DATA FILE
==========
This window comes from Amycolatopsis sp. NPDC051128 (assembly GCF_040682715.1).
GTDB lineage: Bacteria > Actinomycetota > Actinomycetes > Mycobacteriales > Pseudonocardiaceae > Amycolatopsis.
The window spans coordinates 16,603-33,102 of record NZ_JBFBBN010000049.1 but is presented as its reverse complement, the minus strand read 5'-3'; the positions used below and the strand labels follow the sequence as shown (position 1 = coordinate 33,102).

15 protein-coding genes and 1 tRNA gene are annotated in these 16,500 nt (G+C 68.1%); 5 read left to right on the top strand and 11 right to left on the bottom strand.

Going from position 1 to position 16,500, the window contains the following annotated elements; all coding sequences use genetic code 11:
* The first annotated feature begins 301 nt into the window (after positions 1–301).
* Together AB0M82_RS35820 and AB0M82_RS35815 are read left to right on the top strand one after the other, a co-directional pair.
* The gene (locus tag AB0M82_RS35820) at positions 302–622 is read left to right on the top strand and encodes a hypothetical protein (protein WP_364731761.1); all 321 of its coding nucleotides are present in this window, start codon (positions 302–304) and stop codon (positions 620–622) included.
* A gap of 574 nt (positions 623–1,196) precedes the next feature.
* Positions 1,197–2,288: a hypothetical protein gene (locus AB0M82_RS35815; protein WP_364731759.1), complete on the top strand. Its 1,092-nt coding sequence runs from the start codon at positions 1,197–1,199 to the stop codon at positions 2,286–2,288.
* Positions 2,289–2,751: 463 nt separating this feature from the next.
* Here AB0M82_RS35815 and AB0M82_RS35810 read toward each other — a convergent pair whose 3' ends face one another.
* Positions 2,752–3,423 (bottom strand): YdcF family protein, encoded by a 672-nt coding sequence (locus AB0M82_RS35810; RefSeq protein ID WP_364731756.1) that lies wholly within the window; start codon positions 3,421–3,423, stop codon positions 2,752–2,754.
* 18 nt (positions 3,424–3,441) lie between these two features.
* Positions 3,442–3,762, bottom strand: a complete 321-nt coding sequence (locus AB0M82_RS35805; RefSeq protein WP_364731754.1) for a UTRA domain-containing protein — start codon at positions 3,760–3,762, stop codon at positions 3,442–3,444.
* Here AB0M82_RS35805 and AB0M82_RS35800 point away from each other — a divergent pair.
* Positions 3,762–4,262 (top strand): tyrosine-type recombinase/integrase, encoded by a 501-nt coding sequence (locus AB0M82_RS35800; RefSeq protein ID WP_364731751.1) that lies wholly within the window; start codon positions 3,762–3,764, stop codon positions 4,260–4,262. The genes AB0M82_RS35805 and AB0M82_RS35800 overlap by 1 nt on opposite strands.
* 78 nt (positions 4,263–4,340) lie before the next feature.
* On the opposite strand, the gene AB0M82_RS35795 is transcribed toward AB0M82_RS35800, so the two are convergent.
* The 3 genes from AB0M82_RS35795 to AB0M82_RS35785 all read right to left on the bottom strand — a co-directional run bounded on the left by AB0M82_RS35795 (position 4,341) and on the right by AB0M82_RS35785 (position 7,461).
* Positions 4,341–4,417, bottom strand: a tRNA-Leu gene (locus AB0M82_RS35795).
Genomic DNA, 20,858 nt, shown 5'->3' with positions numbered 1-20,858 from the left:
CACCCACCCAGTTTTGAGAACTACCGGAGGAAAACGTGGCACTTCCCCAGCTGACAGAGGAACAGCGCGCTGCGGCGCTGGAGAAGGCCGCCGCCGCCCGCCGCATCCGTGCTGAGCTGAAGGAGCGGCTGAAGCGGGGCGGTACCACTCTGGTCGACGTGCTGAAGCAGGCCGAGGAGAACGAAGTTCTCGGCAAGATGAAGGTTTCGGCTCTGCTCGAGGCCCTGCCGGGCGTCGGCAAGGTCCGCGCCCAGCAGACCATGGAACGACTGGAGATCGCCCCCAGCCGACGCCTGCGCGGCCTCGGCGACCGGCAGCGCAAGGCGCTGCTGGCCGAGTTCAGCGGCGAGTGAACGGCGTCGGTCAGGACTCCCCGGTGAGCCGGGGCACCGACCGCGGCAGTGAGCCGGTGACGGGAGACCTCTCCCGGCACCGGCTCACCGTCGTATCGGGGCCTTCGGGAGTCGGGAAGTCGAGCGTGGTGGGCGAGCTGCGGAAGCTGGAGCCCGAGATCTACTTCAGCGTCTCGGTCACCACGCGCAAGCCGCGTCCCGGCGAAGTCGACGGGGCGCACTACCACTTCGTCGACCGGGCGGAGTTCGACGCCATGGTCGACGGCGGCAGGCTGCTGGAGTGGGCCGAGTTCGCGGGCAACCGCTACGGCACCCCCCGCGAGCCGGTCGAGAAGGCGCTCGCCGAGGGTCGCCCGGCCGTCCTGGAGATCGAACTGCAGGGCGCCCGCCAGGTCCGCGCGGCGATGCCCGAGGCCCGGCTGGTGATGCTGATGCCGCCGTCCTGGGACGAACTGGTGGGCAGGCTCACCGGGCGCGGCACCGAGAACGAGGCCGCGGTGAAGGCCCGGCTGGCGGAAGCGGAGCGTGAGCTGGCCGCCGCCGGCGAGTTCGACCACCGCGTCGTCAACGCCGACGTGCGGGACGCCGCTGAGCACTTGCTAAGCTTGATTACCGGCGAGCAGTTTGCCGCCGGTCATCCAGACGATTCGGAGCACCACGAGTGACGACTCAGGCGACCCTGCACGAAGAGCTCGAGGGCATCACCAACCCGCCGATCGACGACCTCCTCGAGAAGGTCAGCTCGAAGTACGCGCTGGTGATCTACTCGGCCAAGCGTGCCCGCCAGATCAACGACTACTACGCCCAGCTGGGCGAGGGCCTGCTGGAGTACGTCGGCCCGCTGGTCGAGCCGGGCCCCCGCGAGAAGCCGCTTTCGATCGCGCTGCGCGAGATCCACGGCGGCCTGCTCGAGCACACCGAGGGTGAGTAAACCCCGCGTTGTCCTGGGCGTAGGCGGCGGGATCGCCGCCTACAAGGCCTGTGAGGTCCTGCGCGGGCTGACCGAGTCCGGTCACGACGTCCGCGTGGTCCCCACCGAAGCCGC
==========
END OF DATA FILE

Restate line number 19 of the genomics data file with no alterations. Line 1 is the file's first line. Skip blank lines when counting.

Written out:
* On the opposite strand, the gene AB0M82_RS35795 is transcribed toward AB0M82_RS35800, so the two are convergent.